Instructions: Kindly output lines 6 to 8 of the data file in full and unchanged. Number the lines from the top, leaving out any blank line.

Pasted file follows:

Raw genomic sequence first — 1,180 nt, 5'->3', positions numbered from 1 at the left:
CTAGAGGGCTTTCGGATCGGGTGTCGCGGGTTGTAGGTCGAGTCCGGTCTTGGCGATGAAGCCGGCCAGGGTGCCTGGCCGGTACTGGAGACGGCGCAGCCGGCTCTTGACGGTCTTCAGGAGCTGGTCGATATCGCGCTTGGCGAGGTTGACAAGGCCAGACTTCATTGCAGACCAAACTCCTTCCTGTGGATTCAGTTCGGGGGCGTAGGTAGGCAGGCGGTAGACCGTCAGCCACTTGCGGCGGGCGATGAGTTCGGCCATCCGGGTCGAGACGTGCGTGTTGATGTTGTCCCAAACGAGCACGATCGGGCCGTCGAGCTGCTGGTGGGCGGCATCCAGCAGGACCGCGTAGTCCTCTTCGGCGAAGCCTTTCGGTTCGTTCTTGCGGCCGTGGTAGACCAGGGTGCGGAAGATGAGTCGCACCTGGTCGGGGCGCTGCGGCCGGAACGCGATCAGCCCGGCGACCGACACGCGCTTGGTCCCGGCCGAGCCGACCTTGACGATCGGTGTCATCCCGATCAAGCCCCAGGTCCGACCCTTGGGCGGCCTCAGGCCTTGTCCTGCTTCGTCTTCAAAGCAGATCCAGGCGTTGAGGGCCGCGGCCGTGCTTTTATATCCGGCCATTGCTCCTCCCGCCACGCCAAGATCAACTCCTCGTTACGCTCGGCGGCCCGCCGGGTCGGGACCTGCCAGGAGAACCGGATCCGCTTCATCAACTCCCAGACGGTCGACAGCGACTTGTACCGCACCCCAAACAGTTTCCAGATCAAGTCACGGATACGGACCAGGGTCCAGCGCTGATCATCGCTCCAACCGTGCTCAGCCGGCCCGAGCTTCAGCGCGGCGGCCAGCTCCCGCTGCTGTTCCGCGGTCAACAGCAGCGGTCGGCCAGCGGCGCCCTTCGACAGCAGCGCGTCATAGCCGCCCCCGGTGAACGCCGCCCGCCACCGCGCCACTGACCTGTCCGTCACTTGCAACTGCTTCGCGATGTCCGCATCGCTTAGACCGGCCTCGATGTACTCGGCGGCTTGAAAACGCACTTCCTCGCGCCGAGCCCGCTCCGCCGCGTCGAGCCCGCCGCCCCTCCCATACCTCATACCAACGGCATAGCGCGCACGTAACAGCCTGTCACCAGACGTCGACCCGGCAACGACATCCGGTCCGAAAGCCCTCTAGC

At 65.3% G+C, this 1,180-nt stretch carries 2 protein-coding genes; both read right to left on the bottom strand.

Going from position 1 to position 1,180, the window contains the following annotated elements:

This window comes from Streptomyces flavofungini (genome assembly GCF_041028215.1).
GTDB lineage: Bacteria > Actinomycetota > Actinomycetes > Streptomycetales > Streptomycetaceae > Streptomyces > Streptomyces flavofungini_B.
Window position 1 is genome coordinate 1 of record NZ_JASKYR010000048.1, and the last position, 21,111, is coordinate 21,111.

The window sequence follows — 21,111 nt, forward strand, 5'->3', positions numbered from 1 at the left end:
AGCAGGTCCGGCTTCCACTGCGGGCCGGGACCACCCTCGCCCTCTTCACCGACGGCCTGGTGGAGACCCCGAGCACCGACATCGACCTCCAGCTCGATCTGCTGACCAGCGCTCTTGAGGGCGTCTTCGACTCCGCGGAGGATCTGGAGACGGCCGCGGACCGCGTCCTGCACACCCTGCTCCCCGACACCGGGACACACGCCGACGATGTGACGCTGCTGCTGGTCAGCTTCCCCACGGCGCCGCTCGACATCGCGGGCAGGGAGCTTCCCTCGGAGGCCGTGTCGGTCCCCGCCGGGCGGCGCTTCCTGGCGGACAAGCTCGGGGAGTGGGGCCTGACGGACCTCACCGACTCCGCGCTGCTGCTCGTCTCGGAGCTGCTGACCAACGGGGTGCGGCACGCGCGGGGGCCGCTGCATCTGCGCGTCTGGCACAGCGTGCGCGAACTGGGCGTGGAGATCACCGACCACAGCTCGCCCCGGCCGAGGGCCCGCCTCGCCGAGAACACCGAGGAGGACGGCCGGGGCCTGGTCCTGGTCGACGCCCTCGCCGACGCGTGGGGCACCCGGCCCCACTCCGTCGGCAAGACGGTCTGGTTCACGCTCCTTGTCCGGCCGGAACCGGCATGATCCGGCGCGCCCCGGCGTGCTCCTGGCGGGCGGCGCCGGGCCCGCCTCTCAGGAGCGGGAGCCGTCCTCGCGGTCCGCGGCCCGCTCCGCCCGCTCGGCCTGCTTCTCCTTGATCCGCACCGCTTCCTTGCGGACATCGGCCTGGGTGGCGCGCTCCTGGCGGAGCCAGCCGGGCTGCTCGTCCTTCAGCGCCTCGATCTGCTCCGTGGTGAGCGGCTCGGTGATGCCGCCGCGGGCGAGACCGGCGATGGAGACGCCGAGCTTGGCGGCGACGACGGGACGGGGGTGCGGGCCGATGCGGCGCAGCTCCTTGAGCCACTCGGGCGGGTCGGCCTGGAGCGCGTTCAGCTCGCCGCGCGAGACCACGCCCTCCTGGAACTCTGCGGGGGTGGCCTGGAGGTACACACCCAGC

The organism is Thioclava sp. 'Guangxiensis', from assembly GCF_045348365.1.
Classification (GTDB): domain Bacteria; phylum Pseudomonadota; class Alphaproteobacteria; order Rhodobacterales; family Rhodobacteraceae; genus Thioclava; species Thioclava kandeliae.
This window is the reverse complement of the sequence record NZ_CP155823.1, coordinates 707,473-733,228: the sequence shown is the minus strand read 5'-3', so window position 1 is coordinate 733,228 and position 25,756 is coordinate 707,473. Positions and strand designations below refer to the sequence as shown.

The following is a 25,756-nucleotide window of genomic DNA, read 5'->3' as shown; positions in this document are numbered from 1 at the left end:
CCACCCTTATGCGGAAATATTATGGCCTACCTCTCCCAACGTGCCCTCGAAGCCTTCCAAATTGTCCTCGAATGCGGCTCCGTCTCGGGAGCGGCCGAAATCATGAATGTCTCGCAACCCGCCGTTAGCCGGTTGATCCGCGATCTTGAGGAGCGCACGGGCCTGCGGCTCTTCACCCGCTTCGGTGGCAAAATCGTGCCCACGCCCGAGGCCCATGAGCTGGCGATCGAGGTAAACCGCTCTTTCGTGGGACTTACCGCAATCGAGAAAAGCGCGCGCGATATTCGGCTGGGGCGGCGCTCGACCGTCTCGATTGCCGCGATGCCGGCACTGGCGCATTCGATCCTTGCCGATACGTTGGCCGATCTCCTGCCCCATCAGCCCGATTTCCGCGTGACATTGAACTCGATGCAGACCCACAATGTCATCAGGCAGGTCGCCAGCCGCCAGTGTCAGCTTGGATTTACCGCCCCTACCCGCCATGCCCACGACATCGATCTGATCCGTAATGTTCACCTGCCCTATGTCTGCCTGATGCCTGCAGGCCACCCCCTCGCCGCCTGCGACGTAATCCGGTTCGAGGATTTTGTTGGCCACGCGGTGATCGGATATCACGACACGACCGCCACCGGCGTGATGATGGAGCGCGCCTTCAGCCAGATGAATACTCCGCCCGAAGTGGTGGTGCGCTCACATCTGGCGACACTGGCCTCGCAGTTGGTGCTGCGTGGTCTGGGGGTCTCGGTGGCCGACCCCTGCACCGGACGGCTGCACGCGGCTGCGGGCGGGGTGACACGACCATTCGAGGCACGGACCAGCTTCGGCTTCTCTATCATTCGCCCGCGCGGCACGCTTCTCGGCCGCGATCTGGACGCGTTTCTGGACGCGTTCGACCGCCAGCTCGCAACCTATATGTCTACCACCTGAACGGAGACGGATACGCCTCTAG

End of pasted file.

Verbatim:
GTDB lineage: Bacteria > Actinomycetota > Actinomycetes > Streptomycetales > Streptomycetaceae > Streptomyces > Streptomyces flavofungini_B.
Window position 1 is genome coordinate 1 of record NZ_JASKYR010000048.1, and the last position, 21,111, is coordinate 21,111.

The window sequence follows — 21,111 nt, forward strand, 5'->3', positions numbered from 1 at the left end: